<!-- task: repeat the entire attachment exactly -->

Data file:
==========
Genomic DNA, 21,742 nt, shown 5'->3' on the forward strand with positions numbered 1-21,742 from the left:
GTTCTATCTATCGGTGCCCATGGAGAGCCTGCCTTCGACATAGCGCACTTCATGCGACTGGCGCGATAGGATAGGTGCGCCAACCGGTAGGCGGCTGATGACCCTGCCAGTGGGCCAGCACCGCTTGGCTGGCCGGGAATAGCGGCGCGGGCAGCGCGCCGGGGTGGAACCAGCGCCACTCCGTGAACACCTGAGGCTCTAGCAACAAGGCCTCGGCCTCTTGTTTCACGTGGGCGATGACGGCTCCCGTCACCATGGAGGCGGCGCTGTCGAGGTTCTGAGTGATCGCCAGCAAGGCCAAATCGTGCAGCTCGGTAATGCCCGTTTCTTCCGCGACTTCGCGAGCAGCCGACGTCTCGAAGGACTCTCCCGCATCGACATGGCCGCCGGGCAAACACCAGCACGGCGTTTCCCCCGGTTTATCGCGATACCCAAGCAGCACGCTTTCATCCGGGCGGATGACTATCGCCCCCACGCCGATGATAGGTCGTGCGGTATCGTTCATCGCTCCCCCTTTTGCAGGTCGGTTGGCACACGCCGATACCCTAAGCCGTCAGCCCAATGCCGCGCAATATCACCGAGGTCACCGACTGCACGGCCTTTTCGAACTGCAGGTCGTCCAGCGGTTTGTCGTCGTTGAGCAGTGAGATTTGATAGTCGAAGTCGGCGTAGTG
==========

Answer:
Genomic DNA, 21,742 nt, shown 5'->3' on the forward strand with positions numbered 1-21,742 from the left:
GTTCTATCTATCGGTGCCCATGGAGAGCCTGCCTTCGACATAGCGCACTTCATGCGACTGGCGCGATAGGATAGGTGCGCCAACCGGTAGGCGGCTGATGACCCTGCCAGTGGGCCAGCACCGCTTGGCTGGCCGGGAATAGCGGCGCGGGCAGCGCGCCGGGGTGGAACCAGCGCCACTCCGTGAACACCTGAGGCTCTAGCAACAAGGCCTCGGCCTCTTGTTTCACGTGGGCGATGACGGCTCCCGTCACCATGGAGGCGGCGCTGTCGAGGTTCTGAGTGATCGCCAGCAAGGCCAAATCGTGCAGCTCGGTAATGCCCGTTTCTTCCGCGACTTCGCGAGCAGCCGACGTCTCGAAGGACTCTCCCGCATCGACATGGCCGCCGGGCAAACACCAGCACGGCGTTTCCCCCGGTTTATCGCGATACCCAAGCAGCACGCTTTCATCCGGGCGGATGACTATCGCCCCCACGCCGATGATAGGTCGTGCGGTATCGTTCATCGCTCCCCCTTTTGCAGGTCGGTTGGCACACGCCGATACCCTAAGCCGTCAGCCCAATGCCGCGCAATATCACCGAGGTCACCGACTGCACGGCCTTTTCGAACTGCAGGTCGTCCAGCGGTTTGTCGTCGTTGAGCAGTGAGATTTGATAGTCGAAGTCGGCGTAGTG